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Thomas v. Quality Loan Service Corp.

United States District Court, S.D. California

January 15, 2020

RUDIE THOMAS, Plaintiff,
v.
QUALITY LOAN SERVICE CORPORATION, et al., Defendants.

          ORDER GRANTING DEFENDANT'S MOTION TO DISMISS [ECF NO. 17]

          HOP. CYNTHIA BASHANT UNITED STATES DISTRICT JUDGE

         Plaintiff Rudie Thomas is a litigant familiar to this Court. In 2014, he was declared a vexatious litigant with respect to the repeated lawsuits he filed against Bank of America following foreclosure of his property located at 5048 Crescent Bay. (See 13-cv-1576-LAB-JLB, ECF No. 24.) In that case, Chief Judge Burns enjoined Mr. Thomas from filing any further civil actions against Bank of America with respect to foreclosure of his home without approval of the court.

         Astonishingly, in 2016, Mr. Thomas was issued another mortgage on a property located at 3771 Coleman Avenue. When Wells Fargo Bank foreclosed on this property, Mr. Thomas commenced legal proceedings against Wells Fargo Bank in San Diego Superior Court. Upon losing his case in state court, he now files this case against Quality Loan Service Corp. (“QLS”), the trustee on the Wells Fargo Bank foreclosure sale.

         In the Superior Court case Mr. Thomas alleged: (1) Wells Fargo Bank did not have the right to foreclose on his Coleman Avenue property because the note was forged, (2) Wells Fargo Bank was not properly assigned the Deed of Trust, and (3) Wells Fargo Bank did not properly substitute Quality Loan Service Corp. as the trustee under the Deed of Trust. The San Diego Superior Court found all of these claims lacked merit, ruling:

It is undisputed that plaintiff entered into the subject loan transaction, accepted the loan funds and purchased the property, moved into the property and made payments to Wells Fargo. The undisputed evidence demonstrates that Wells Fargo was properly assigned the Deed of Trust and properly substituted in Quality Loan Service Corp. as the foreclosure trustee.

Thomas v. Wells Fargo Home, Cas No. 37-2016-00019344-CU-OR-CTL. (See ECF No. 7-2, at 39.)

         Plaintiff filed this federal case against QLS, and in his original complaint he alleged numerous causes of action, including violations of the Fair Debt Collections Practices Act and the Racketeer Influenced and Corrupt Organizations Act. The Court dismissed certain causes of action with prejudice and others without prejudice. (“Prior Order, ” ECF No. 15, at 16-17.) The Court granted Plaintiff leave to amend. (Id.) Plaintiff filed an amended complaint, this time bringing causes of action under the False Claims Act (specifically, section 3729(a)(1)(B)) and California Civil Code section 2924(A)(6). (First Amended Complaint, “FAC, ” ECF No. 16.) Plaintiff also requests declaratory judgment declaring the status of the Coleman Avenue property. Plaintiff requests $15, 375, 463.90 in damages.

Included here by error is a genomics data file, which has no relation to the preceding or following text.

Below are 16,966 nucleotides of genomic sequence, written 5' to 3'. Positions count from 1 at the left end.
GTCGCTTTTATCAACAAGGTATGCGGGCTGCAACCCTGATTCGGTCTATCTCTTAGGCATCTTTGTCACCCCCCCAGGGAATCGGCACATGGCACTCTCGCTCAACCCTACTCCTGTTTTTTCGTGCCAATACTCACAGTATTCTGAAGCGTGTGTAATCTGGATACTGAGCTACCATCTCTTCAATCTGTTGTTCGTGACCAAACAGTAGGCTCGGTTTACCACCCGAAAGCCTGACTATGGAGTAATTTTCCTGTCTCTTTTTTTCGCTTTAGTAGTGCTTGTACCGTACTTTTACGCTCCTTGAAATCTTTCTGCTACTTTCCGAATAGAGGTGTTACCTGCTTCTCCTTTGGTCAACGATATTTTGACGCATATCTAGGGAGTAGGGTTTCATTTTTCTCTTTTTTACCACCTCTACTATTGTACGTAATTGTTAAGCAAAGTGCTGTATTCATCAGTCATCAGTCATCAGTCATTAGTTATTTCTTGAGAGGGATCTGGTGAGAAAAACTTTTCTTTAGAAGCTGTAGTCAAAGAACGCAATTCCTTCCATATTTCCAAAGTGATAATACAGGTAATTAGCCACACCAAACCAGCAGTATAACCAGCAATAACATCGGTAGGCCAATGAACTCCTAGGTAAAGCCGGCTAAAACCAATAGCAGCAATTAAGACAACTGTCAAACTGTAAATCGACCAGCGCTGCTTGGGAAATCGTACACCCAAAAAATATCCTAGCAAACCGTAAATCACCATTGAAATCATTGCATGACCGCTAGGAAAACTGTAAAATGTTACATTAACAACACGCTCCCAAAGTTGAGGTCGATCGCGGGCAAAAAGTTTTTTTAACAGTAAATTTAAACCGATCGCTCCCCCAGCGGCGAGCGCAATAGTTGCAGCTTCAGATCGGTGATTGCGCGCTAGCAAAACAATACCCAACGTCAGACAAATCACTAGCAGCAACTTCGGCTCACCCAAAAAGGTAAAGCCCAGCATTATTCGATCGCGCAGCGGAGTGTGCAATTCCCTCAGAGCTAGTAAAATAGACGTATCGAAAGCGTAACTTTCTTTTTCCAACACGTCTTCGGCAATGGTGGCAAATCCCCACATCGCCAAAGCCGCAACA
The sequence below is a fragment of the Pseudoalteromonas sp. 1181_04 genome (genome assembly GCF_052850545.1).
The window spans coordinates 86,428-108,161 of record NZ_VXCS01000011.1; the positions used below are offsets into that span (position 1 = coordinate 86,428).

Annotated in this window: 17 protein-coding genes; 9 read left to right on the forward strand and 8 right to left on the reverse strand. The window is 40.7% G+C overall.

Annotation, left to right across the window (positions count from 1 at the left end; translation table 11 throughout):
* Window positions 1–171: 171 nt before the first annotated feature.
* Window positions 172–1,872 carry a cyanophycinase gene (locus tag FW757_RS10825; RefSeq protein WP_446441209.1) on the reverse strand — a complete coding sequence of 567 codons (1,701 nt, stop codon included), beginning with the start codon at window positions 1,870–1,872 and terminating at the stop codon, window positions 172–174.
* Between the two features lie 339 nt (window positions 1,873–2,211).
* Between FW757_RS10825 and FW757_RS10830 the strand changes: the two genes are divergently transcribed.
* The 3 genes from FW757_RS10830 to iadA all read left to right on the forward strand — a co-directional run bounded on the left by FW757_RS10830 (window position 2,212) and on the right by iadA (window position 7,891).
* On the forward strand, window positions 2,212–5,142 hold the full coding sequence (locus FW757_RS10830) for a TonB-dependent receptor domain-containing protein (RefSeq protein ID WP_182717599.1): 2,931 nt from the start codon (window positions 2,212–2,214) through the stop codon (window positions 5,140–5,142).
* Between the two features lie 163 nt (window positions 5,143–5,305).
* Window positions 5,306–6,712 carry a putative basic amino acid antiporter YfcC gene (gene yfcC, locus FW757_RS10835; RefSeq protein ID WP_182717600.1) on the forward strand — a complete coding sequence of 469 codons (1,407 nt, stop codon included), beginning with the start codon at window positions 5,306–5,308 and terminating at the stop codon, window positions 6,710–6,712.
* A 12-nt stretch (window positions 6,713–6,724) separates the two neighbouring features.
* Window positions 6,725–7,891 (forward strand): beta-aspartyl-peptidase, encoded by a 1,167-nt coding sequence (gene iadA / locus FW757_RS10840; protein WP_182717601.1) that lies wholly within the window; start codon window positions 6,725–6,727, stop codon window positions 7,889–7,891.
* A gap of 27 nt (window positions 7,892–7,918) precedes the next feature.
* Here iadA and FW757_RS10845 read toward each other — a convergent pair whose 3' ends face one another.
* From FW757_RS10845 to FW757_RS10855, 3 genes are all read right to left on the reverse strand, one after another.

Defendant QLS again moves to dismiss the complaint, (“Mot., ” ECF No. 17). Plaintiff opposes the motion. (ECF No. 19.)[1] The Court finds this Motion suitable for determination on the papers and without oral argument. Civ. L. R. 7.1(d)(1). For the reasons stated below, the Court GRANTS Defendant's Motion.

         I. FACTUAL ALLEGATIONS

         Plaintiff alleges he is the owner of a property located at 3771 Coleman Avenue in San Diego. (FAC ¶ 1.) A deed of trust dated August 26, 2014 indicates Plaintiff obtained a loan of $356, 385 secured by a Deed of Trust against the property located at 3771 Coleman Avenue. The deed of trust lists Mortgage Electronic Registration Systems, Inc. (“MERS”) as the nominal beneficiary for Moria Development, Inc. (ECF No. 16-1, at 2.)[2] On December 29, 2015, a Substitution of Trustee was recorded, and Defendant QLS was named as trustee. (ECF No. 16-3, at 19.)

         On December 31, 2015, Defendant recorded a Notice of Default. (Id. at 22.) On April 4, 2016, Defendant recorded a Notice of Trustee's Sale due to Plaintiff's unpaid balance. (ECF No. 16-4, at 56.) On May 13, 2016, Defendant recorded a Trustee's Deed Upon Sale. (Id. at 59.)

         II. LEGAL STANDARD

         A complaint must plead sufficient factual allegations to “state a claim to relief that is plausible on its face.” Ashcroft v. Iqbal, 556 U.S. 662, 678 (2009) (internal quotation marks and citations omitted). “A claim has facial plausibility when the plaintiff pleads factual content that allows the court to draw the reasonable inference that the defendant is liable for the misconduct alleged.” Id.

         A motion to dismiss pursuant to Rule 12(b)(6) of the Federal Rules of Civil Procedure tests the legal sufficiency of the claims asserted in the complaint. Fed.R.Civ.P. 12(b)(6); Navarro v. Block, 250 F.3d 729, 731 (9th Cir. 2001). The court must accept all factual allegations pleaded in the complaint as true and must construe them and draw all reasonable inferences from them in favor of the nonmoving party. Cahill v. Liberty Mut. Ins. Co., 80 F.3d 336, 337-38 (9th Cir. 1996). To avoid a Rule 12(b)(6) dismissal, a complaint need not contain detailed factual allegations, rather, it must plead “enough facts to state a claim to relief that is plausible on its face.” Bell Atl. Corp. v. Twombly, 550 U.S. 544, 570 (2007). “A Rule 12(b)(6) dismissal may be based on either a ‘lack of a cognizable legal theory' or ‘the absence of ...


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